IN A SMALL Catalan city during the Middle Ages, a cloistered monk with “the fame of being a saint” feels that death is near, and hence decides to return to his native Italy. But pilgrims from all over the Christian world are still hoping to be saved by the monk, who has performed over 80 miracles. This influx of people, as everyone in the city is well aware, powers the region’s economy. So the local authorities, with help from the monastery, put a hit on the saint. They hire a ghostly figure, more death incarnate than man — a famous assassin favored above unemployed knights — to stealthily enter the abbey while the protagonist sleeps.
The conspirators are also planning to build a shrine. The saint’s body will be a relic. An eternal source of revenue, available 24/7. After all, the narrative says, a body doesn’t need to pray, nap, or take breaks; the monk’s spirit will be closer to God, hence miracles could, in theory, be performed faster; and a gift shop with a variety of trinkets will sustain local artisans.
César Aira’s recent novel, El Santo (The Saint), as yet untranslated into English, begins in such a world, one that’s not atypical in the author’s extensive oeuvre. In over 80 books (most hovering around a hundred pages), Aira meshes the fantastical, the bizarre, and the real in jungles, gyms, literary conferences, and construction sites just as easily as in the cities and kingdoms of this medieval tale.
The story doesn’t linger in Catalonia for long, as the protagonist escapes the abbey. And even though irony, fantasy, and the surreal continue to shape the book, the narrative is really a quest. A flurry of unpredictable adventures follow the monk’s departure: he sails on a Greek ship, where the crew accepts him as a member because of his ability to tie knots; he’s captured by Turkish pirates, who, once in Africa (where the bulk of the novel is set), sell him into slavery; he traverses exotic landscapes as part of his master’s bidding, searching for new markets to sell a toy rattle.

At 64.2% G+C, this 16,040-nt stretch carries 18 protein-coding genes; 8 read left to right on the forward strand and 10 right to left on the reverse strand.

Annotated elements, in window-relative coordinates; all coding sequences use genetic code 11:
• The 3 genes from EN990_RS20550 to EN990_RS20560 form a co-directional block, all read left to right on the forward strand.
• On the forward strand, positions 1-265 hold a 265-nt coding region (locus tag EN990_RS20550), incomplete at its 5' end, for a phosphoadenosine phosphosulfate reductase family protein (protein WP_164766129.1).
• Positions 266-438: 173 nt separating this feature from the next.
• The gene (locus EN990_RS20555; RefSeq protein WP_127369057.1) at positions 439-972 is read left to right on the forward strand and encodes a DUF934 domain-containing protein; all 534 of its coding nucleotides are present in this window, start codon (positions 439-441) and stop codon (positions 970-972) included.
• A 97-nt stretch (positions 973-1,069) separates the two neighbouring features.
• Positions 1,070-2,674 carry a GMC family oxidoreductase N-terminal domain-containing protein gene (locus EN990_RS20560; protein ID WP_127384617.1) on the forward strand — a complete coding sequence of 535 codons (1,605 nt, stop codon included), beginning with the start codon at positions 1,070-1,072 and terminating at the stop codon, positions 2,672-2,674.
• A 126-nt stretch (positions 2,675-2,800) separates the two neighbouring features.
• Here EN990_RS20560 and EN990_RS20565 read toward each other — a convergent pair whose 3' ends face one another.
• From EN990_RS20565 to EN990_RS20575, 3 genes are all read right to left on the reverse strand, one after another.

As is common with Aira, events and new worlds also go hand in hand with philosophical or essayistic digressions that twist and leap from here to there to everywhere — an explosion of storytelling that’s fast and dense. Although the uninitiated reader may feel they’re in the hands of an unhinged writer, narrative playfulness and randomness are touchstones of the Argentine author’s energetic style. He even pokes fun at himself, as the monk calls his journey “something so accidental and zigzagging that he never thought someone would be able to follow him.” Even so, the author’s deftness and irreverence helps the novel explore a deluge of ideas, including: the limits of language in bridging large cultural divides, how narratives (e.g. economic, personal, political) and perceptions are maintained and unlearned, the need for protection as the underlying mechanism of religious fanaticism and tainted love, and the pleasure of experiences — not extracting something from them — as vital to enjoying literature and life. The book also subtly blurs its reality-fiction boundaries by forcing readers to adapt quickly to the fast-paced, zigzagging story, touching upon our openness to new realities as essential to inner transformation — as is the case with the saint.